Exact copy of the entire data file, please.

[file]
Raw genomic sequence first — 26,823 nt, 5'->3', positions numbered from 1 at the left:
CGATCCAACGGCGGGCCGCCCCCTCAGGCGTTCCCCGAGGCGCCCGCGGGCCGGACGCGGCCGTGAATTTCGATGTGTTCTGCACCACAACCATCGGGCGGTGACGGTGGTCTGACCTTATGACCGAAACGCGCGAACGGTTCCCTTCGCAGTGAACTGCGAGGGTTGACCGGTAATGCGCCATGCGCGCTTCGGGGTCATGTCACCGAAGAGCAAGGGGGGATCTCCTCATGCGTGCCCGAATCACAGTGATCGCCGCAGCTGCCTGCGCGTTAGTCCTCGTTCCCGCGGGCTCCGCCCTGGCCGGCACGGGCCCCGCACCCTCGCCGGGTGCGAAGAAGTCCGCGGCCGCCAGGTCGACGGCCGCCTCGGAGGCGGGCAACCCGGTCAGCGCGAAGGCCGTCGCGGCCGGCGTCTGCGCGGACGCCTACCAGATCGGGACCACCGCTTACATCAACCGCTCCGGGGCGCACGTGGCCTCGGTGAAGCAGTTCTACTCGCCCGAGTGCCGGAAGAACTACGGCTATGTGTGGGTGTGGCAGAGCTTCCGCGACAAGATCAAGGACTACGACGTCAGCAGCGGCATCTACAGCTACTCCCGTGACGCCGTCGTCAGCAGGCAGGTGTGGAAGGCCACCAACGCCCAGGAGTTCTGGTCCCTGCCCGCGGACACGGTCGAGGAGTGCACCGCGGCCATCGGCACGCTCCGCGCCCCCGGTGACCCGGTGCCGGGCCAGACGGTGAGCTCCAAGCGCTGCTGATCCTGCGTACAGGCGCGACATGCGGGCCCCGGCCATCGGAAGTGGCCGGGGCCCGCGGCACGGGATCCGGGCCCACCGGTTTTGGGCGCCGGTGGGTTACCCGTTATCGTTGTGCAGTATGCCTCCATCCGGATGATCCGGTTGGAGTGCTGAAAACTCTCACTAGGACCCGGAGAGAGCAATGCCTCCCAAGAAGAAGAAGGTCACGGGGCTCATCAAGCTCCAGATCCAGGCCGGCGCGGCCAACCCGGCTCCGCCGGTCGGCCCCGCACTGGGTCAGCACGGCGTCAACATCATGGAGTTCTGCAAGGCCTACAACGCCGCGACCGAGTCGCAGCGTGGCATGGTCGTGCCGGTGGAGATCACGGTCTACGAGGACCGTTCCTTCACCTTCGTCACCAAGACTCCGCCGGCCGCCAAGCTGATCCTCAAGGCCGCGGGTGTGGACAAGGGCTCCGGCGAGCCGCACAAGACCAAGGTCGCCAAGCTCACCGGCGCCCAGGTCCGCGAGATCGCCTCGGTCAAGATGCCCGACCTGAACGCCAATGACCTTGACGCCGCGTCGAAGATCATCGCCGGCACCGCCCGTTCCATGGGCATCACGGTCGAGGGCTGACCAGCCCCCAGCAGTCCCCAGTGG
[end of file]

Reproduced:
Raw genomic sequence first — 26,823 nt, 5'->3', positions numbered from 1 at the left:
CGATCCAACGGCGGGCCGCCCCCTCAGGCGTTCCCCGAGGCGCCCGCGGGCCGGACGCGGCCGTGAATTTCGATGTGTTCTGCACCACAACCATCGGGCGGTGACGGTGGTCTGACCTTATGACCGAAACGCGCGAACGGTTCCCTTCGCAGTGAACTGCGAGGGTTGACCGGTAATGCGCCATGCGCGCTTCGGGGTCATGTCACCGAAGAGCAAGGGGGGATCTCCTCATGCGTGCCCGAATCACAGTGATCGCCGCAGCTGCCTGCGCGTTAGTCCTCGTTCCCGCGGGCTCCGCCCTGGCCGGCACGGGCCCCGCACCCTCGCCGGGTGCGAAGAAGTCCGCGGCCGCCAGGTCGACGGCCGCCTCGGAGGCGGGCAACCCGGTCAGCGCGAAGGCCGTCGCGGCCGGCGTCTGCGCGGACGCCTACCAGATCGGGACCACCGCTTACATCAACCGCTCCGGGGCGCACGTGGCCTCGGTGAAGCAGTTCTACTCGCCCGAGTGCCGGAAGAACTACGGCTATGTGTGGGTGTGGCAGAGCTTCCGCGACAAGATCAAGGACTACGACGTCAGCAGCGGCATCTACAGCTACTCCCGTGACGCCGTCGTCAGCAGGCAGGTGTGGAAGGCCACCAACGCCCAGGAGTTCTGGTCCCTGCCCGCGGACACGGTCGAGGAGTGCACCGCGGCCATCGGCACGCTCCGCGCCCCCGGTGACCCGGTGCCGGGCCAGACGGTGAGCTCCAAGCGCTGCTGATCCTGCGTACAGGCGCGACATGCGGGCCCCGGCCATCGGAAGTGGCCGGGGCCCGCGGCACGGGATCCGGGCCCACCGGTTTTGGGCGCCGGTGGGTTACCCGTTATCGTTGTGCAGTATGCCTCCATCCGGATGATCCGGTTGGAGTGCTGAAAACTCTCACTAGGACCCGGAGAGAGCAATGCCTCCCAAGAAGAAGAAGGTCACGGGGCTCATCAAGCTCCAGATCCAGGCCGGCGCGGCCAACCCGGCTCCGCCGGTCGGCCCCGCACTGGGTCAGCACGGCGTCAACATCATGGAGTTCTGCAAGGCCTACAACGCCGCGACCGAGTCGCAGCGTGGCATGGTCGTGCCGGTGGAGATCACGGTCTACGAGGACCGTTCCTTCACCTTCGTCACCAAGACTCCGCCGGCCGCCAAGCTGATCCTCAAGGCCGCGGGTGTGGACAAGGGCTCCGGCGAGCCGCACAAGACCAAGGTCGCCAAGCTCACCGGCGCCCAGGTCCGCGAGATCGCCTCGGTCAAGATGCCCGACCTGAACGCCAATGACCTTGACGCCGCGTCGAAGATCATCGCCGGCACCGCCCGTTCCATGGGCATCACGGTCGAGGGCTGACCAGCCCCCAGCAGTCCCCAGTGG